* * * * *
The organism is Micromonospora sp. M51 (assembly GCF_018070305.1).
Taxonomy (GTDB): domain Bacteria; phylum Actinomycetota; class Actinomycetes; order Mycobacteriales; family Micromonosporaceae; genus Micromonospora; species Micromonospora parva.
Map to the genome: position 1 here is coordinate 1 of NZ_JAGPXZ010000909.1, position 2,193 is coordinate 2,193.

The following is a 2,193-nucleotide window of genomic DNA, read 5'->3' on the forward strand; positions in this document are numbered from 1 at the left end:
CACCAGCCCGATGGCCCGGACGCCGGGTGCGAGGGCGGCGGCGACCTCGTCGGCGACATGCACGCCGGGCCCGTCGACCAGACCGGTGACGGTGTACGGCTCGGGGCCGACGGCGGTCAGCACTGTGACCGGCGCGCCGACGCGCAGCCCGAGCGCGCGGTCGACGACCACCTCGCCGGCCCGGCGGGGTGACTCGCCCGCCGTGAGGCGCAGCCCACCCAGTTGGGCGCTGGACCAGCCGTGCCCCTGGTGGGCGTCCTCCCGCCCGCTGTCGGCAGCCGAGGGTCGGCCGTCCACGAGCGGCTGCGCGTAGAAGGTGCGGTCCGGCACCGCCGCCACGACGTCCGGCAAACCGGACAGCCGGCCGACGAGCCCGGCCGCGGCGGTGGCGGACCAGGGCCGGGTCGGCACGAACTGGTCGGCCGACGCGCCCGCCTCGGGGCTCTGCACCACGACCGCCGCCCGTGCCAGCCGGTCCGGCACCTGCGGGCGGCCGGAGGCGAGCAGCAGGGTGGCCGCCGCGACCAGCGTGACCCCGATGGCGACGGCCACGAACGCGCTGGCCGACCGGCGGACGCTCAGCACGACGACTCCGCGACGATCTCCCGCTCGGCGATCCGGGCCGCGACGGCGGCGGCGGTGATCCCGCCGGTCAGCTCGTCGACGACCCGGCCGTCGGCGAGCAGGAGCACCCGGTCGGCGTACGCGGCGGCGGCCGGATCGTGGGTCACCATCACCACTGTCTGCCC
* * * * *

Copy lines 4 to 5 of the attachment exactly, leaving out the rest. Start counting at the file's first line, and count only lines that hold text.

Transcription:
The following is a 2,193-nucleotide window of genomic DNA, read 5'->3' on the forward strand; positions in this document are numbered from 1 at the left end:
CACCAGCCCGATGGCCCGGACGCCGGGTGCGAGGGCGGCGGCGACCTCGTCGGCGACATGCACGCCGGGCCCGTCGACCAGACCGGTGACGGTGTACGGCTCGGGGCCGACGGCGGTCAGCACTGTGACCGGCGCGCCGACGCGCAGCCCGAGCGCGCGGTCGACGACCACCTCGCCGGCCCGGCGGGGTGACTCGCCCGCCGTGAGGCGCAGCCCACCCAGTTGGGCGCTGGACCAGCCGTGCCCCTGGTGGGCGTCCTCCCGCCCGCTGTCGGCAGCCGAGGGTCGGCCGTCCACGAGCGGCTGCGCGTAGAAGGTGCGGTCCGGCACCGCCGCCACGACGTCCGGCAAACCGGACAGCCGGCCGACGAGCCCGGCCGCGGCGGTGGCGGACCAGGGCCGGGTCGGCACGAACTGGTCGGCCGACGCGCCCGCCTCGGGGCTCTGCACCACGACCGCCGCCCGTGCCAGCCGGTCCGGCACCTGCGGGCGGCCGGAGGCGAGCAGCAGGGTGGCCGCCGCGACCAGCGTGACCCCGATGGCGACGGCCACGAACGCGCTGGCCGACCGGCGGACGCTCAGCACGACGACTCCGCGACGATCTCCCGCTCGGCGATCCGGGCCGCGACGGCGGCGGCGGTGATCCCGCCGGTCAGCTCGTCGACGACCCGGCCGTCGGCGAGCAGGAGCACCCGGTCGGCGTACGCGGCGGCGGCCGGATCGTGGGTCACCATCACCACTGTCTGCCC